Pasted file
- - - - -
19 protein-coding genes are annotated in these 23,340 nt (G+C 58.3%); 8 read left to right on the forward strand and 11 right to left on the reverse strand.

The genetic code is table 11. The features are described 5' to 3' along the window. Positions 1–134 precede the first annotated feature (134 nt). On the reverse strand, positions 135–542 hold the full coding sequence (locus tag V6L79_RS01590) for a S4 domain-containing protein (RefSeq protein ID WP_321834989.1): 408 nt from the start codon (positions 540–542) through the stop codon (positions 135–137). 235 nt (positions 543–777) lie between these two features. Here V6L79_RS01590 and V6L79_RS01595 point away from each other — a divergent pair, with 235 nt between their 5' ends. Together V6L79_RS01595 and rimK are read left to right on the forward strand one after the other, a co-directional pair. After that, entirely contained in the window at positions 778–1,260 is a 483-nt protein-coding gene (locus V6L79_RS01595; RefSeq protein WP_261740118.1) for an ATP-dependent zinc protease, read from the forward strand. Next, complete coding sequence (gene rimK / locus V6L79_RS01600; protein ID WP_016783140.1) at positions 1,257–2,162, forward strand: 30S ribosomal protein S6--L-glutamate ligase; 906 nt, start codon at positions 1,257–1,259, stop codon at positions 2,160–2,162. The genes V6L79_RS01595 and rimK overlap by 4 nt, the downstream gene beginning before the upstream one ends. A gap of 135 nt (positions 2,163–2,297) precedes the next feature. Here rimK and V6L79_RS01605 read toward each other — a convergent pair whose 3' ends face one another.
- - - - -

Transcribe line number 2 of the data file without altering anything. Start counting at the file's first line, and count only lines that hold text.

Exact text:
The genetic code is table 11. The features are described 5' to 3' along the window. Positions 1–134 precede the first annotated feature (134 nt). On the reverse strand, positions 135–542 hold the full coding sequence (locus tag V6L79_RS01590) for a S4 domain-containing protein (RefSeq protein ID WP_321834989.1): 408 nt from the start codon (positions 540–542) through the stop codon (positions 135–137). 235 nt (positions 543–777) lie between these two features. Here V6L79_RS01590 and V6L79_RS01595 point away from each other — a divergent pair, with 235 nt between their 5' ends. Together V6L79_RS01595 and rimK are read left to right on the forward strand one after the other, a co-directional pair. After that, entirely contained in the window at positions 778–1,260 is a 483-nt protein-coding gene (locus V6L79_RS01595; RefSeq protein WP_261740118.1) for an ATP-dependent zinc protease, read from the forward strand. Next, complete coding sequence (gene rimK / locus V6L79_RS01600; protein ID WP_016783140.1) at positions 1,257–2,162, forward strand: 30S ribosomal protein S6--L-glutamate ligase; 906 nt, start codon at positions 1,257–1,259, stop codon at positions 2,160–2,162. The genes V6L79_RS01595 and rimK overlap by 4 nt, the downstream gene beginning before the upstream one ends. A gap of 135 nt (positions 2,163–2,297) precedes the next feature. Here rimK and V6L79_RS01605 read toward each other — a convergent pair whose 3' ends face one another.